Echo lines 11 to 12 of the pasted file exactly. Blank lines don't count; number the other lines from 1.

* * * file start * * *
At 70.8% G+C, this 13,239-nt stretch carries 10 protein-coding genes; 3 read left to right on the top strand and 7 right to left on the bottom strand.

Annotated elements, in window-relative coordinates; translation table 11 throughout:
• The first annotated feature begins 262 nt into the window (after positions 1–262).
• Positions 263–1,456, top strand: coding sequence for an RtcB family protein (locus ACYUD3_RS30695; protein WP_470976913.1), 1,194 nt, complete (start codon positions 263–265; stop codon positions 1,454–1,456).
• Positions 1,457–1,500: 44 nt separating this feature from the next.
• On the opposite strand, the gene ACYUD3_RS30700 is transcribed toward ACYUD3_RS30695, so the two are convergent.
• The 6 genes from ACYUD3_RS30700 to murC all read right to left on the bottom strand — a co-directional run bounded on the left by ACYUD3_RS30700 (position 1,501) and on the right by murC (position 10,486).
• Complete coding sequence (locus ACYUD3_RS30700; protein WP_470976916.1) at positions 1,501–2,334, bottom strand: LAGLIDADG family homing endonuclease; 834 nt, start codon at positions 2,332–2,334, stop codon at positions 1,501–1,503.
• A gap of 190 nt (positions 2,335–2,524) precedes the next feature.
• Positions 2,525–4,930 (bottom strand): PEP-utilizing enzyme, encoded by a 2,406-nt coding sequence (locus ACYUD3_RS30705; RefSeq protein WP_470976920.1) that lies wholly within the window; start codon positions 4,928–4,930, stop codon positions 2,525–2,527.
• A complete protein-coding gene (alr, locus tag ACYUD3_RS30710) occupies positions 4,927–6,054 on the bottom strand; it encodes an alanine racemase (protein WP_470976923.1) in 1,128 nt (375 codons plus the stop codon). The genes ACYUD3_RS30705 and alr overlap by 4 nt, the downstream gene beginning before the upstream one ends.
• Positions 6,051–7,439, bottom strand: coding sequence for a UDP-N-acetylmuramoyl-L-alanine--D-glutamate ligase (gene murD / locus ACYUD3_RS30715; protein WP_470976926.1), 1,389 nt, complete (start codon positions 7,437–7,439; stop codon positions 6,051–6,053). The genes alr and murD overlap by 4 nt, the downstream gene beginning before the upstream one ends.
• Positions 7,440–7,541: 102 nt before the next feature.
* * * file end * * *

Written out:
• A complete protein-coding gene (alr, locus tag ACYUD3_RS30710) occupies positions 4,927–6,054 on the bottom strand; it encodes an alanine racemase (protein WP_470976923.1) in 1,128 nt (375 codons plus the stop codon). The genes ACYUD3_RS30705 and alr overlap by 4 nt, the downstream gene beginning before the upstream one ends.
• Positions 6,051–7,439, bottom strand: coding sequence for a UDP-N-acetylmuramoyl-L-alanine--D-glutamate ligase (gene murD / locus ACYUD3_RS30715; protein WP_470976926.1), 1,389 nt, complete (start codon positions 7,437–7,439; stop codon positions 6,051–6,053). The genes alr and murD overlap by 4 nt, the downstream gene beginning before the upstream one ends.